President's questions

Watch a riveting and almost unprecedented exchange between President Obama and the congressional Republicans
Thomas Ash
1 February 2010

Whatever your opinion of Prime Minister's Questions, it at least provides an opportunity for the opposition parties to put the government on the spot and require its leader to defend his or her policies. Conversely, it allows the Prime Minister to respond to these criticisms, so that if they are themselves dishonest in some way they will be less effective than if they had simply been distributed through an uncritical media.

America, with its President separate from the legislature and often removed from the legislative process, has no such institution. John McCain promised to introduce one during the last presidential campaign. But for a taste of what it might look like, and how healthy it could be, I recommend that you watch this riveting and almost unprecedented exchange between President Obama and the congressional Republicans at the GOP Retreat in Baltimore on Friday:

(Points for discussion: is it simply my support for him that makes me think he came out better here? Is his concern about the effects gridlock and polarisation could have on America warranted? If this event became a regular institution, how would it change the character of American politics and of those who ran for President? How would Sarah Palin perform in such a setting?)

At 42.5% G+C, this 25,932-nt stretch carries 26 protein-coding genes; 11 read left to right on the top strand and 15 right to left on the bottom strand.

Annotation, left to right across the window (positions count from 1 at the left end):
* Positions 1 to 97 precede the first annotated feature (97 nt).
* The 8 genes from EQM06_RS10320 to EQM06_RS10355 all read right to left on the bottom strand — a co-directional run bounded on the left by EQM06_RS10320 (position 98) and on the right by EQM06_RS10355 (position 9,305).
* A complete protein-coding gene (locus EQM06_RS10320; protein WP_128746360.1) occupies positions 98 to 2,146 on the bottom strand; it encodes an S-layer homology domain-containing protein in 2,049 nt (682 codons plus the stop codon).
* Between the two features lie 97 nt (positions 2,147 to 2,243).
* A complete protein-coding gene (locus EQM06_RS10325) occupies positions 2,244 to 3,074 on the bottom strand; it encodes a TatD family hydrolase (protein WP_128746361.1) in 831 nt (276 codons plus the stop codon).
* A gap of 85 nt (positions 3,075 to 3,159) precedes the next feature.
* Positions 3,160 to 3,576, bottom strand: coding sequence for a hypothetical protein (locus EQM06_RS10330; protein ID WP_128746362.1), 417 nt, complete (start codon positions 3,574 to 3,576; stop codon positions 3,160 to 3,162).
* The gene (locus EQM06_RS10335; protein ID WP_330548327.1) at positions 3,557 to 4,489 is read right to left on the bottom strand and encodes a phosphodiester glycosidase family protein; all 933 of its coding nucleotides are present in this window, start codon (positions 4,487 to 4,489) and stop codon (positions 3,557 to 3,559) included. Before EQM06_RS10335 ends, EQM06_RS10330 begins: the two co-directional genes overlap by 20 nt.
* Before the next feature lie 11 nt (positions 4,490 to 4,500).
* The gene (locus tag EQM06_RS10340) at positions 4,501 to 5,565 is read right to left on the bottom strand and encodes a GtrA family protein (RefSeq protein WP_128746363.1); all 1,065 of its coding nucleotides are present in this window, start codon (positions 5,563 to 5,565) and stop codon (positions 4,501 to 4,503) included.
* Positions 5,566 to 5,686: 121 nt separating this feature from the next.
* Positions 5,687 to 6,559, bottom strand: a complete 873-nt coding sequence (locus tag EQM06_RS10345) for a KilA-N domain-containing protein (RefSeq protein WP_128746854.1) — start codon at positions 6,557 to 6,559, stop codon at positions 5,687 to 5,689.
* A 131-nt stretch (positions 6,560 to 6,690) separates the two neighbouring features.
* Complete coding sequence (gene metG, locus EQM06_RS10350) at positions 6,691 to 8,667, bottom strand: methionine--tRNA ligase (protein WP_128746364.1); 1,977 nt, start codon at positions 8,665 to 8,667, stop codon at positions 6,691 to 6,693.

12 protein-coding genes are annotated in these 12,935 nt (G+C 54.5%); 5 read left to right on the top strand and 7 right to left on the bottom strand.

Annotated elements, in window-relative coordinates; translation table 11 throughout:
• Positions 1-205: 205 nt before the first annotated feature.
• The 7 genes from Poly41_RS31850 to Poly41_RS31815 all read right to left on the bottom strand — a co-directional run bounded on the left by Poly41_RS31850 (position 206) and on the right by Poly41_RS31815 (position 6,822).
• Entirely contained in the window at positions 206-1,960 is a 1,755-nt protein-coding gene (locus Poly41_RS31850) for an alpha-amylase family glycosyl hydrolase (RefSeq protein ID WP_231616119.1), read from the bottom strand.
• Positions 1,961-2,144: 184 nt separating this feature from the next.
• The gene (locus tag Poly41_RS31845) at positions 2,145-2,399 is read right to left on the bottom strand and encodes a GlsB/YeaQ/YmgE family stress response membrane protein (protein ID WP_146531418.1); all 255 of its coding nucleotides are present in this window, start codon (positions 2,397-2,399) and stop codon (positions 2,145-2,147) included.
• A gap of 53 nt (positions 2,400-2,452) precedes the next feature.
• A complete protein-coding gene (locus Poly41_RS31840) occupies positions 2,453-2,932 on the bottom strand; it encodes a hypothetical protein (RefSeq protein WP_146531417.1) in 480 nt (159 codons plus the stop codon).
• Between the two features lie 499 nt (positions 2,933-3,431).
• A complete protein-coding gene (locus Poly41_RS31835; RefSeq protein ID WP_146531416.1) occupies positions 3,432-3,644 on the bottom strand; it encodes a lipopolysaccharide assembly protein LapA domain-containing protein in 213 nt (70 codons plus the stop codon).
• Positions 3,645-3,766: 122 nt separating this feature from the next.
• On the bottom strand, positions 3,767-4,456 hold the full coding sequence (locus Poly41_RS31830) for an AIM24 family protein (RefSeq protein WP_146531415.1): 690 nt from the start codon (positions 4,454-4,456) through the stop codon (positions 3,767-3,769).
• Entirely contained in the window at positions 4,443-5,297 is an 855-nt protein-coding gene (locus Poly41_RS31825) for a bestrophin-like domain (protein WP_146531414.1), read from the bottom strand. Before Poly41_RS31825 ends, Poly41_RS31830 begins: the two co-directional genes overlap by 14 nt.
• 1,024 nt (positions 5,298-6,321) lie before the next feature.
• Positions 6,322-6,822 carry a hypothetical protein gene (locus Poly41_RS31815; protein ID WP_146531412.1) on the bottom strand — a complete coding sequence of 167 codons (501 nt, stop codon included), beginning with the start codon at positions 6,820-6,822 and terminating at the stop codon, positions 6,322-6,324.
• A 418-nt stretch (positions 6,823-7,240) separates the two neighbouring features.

Stop the secrecy: Publish the NHS COVID data deals

To: Matt Hancock, Secretary of State for Health and Social Care

We’re calling on you to immediately release details of the secret NHS data deals struck with private companies, to deliver the NHS COVID-19 datastore.

We, the public, deserve to know exactly how our personal information has been traded in this ‘unprecedented’ deal with US tech giants like Google, and firms linked to Donald Trump (Palantir) and Vote Leave (Faculty AI).

The COVID-19 datastore will hold private, personal information about every single one of us who relies on the NHS. We don’t want our personal data falling into the wrong hands.

And we don’t want private companies – many with poor reputations for protecting privacy – using it for their own commercial purposes, or to undermine the NHS.

The datastore could be an important tool in tackling the pandemic. But for it to be a success, the public has to be able to trust it.

Today, we urgently call on you to publish all the data-sharing agreements, data-impact assessments, and details of how the private companies stand to profit from their involvement.

The NHS is a precious public institution. Any involvement from private companies should be open to public scrutiny and debate. We need more transparency during this pandemic – not less.

By adding my name to this campaign, I authorise openDemocracy and Foxglove to keep me updated about their important work.

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